Seropositive and seronegative RA show very different associations with smoking

  • Liu X & al.
  • Arthritis Care Res (Hoboken)
  • 21 Feb 2019

  • curated by Emily Willingham, PhD
  • Clinical Essentials
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Takeaway

  • In this analysis from the Nurses’ Health Studies, women who quit smoking ≥30 years ago had lower risk for seropositive rheumatoid arthritis (RA) than women who quit 0 to
  • No such association seen with smoking and seronegative RA.

Why this matters

  • These 2 large, prospective cohorts cover 38 years and more than 6 million person-years.
  • Seronegative and seropositive RA may have different etiologies, risk factors.

Key results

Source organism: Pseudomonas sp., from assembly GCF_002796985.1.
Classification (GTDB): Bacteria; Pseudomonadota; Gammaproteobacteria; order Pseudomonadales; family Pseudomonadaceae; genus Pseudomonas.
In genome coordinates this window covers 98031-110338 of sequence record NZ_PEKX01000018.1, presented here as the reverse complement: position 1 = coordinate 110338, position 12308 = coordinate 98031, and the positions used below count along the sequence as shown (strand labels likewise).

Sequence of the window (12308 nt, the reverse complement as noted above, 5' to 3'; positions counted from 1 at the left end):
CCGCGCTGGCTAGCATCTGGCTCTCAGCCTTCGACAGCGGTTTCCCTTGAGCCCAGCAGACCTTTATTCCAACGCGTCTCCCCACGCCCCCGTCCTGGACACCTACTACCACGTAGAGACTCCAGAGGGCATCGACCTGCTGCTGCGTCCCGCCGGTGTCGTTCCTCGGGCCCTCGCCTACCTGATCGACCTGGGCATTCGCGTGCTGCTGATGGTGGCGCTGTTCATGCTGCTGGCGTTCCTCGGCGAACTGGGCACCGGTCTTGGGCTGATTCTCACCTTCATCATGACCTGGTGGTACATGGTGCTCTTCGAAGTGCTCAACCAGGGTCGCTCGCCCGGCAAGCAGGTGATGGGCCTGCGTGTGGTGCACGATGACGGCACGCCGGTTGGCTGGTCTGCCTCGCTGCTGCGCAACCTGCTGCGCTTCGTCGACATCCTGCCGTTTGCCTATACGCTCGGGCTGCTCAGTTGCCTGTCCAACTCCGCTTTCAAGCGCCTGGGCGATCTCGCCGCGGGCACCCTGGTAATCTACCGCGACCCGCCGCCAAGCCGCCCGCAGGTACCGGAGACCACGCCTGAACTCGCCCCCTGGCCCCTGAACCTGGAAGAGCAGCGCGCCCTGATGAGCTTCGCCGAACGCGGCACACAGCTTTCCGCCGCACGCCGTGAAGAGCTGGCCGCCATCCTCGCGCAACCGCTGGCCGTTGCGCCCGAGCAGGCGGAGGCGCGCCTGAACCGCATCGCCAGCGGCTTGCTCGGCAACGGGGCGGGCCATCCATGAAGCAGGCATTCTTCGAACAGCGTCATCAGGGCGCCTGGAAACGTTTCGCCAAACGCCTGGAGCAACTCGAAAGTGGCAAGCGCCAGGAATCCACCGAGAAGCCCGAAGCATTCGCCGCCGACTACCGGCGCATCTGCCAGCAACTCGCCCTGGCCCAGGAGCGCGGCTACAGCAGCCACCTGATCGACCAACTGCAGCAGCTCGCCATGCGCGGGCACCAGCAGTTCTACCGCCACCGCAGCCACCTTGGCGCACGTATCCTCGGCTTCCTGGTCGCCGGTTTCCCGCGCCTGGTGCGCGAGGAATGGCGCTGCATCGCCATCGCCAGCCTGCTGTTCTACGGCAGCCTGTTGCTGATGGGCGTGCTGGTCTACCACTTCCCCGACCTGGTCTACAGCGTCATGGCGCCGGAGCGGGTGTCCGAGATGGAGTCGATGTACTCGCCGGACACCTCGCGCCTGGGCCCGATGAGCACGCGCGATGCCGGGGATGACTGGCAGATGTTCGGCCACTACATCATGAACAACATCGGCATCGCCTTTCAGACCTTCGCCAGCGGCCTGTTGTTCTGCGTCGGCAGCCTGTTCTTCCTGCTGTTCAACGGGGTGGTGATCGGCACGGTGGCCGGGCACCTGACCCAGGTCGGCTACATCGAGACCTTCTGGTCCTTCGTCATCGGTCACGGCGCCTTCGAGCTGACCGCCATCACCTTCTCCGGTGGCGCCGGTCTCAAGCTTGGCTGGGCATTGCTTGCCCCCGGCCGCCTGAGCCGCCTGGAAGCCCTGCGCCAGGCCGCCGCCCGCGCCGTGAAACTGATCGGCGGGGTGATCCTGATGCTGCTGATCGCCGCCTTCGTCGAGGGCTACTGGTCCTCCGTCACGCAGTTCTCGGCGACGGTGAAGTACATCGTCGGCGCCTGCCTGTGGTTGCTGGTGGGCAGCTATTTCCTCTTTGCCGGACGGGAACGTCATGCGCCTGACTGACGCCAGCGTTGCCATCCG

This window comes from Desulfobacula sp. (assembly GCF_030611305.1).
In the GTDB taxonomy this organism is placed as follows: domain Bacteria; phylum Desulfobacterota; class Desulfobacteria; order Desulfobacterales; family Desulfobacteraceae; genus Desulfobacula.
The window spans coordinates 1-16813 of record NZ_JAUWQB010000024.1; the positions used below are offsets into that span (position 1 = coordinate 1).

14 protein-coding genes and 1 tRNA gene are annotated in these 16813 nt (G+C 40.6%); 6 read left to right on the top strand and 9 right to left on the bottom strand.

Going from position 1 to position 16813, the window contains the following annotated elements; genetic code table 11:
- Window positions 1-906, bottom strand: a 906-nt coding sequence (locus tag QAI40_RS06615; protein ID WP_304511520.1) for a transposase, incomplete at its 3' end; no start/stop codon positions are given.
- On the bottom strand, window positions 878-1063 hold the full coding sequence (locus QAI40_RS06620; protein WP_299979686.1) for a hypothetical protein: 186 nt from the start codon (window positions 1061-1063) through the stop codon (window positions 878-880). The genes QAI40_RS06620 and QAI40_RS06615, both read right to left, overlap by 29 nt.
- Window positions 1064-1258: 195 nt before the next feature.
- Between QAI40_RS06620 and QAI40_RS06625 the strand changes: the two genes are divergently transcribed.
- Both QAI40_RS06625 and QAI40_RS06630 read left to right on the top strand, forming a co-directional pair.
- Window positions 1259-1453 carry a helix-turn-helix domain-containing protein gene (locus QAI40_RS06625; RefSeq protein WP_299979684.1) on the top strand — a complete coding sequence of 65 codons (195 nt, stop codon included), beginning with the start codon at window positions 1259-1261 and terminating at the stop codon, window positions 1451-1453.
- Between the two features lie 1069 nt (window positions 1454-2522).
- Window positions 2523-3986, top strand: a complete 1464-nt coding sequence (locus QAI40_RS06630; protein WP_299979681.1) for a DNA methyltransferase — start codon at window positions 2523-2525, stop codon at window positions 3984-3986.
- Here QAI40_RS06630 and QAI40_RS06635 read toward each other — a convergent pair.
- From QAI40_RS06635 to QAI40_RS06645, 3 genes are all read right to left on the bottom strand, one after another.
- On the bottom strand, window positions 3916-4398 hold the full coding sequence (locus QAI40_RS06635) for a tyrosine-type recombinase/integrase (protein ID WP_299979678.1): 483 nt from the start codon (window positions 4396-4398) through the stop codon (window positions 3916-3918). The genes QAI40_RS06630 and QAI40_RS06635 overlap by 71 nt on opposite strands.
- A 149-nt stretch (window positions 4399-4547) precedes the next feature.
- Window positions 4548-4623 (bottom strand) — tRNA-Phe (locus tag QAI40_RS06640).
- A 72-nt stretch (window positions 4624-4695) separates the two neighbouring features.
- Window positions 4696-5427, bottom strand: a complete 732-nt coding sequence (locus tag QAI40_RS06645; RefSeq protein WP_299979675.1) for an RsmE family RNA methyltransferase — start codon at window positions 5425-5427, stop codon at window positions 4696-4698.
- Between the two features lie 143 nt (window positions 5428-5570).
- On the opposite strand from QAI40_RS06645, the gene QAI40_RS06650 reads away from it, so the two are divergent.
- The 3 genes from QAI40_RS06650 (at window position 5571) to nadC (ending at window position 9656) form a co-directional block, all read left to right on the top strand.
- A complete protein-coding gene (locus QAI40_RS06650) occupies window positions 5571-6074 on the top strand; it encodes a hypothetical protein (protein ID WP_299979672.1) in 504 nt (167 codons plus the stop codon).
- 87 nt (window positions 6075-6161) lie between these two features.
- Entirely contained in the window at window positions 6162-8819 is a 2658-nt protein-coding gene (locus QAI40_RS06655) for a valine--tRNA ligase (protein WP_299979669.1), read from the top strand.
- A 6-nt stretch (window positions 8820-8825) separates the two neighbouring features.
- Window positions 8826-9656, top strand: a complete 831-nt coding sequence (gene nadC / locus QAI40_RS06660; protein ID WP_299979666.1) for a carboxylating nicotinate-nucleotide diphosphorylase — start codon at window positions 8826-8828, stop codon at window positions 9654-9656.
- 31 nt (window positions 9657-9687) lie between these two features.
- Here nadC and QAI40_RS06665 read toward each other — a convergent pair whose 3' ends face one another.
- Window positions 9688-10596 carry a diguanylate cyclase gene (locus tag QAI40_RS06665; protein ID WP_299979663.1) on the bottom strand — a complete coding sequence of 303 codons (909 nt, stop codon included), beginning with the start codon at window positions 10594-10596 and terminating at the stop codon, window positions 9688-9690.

• Vs never smoking, current smoking (adjusted HRs; 95% CIs):
    • Increased risk for any RA: 1.47 (1.27-1.72).
    • Increased risk for seropositive RA: 1.67 (1.38-2.01).
    • Did not affect risk for seronegative RA: 1.20 (0.93-1.55).
  • Among ever smokers, vs quitting
  • Even with 3 decades of nonsmoking, however, these women still had slightly elevated RA risk vs never smokers (HRs, 95% CIs):
    • Any RA: 1.25 (1.02-1.53); 
    • Seropositive RA: 1.30 (1.01-1.68).
  • Seronegative RA showed no associations with smoking.

Study design

  • Data from the 1976-2014 (n=117,182) and 1989-2015 (n=113,550) cohorts of the Nurses’ Health Studies.
  • Funding: NIH.

Limitations

  • These cohorts are mostly well-educated white women who are nurses, so generalization is unclear.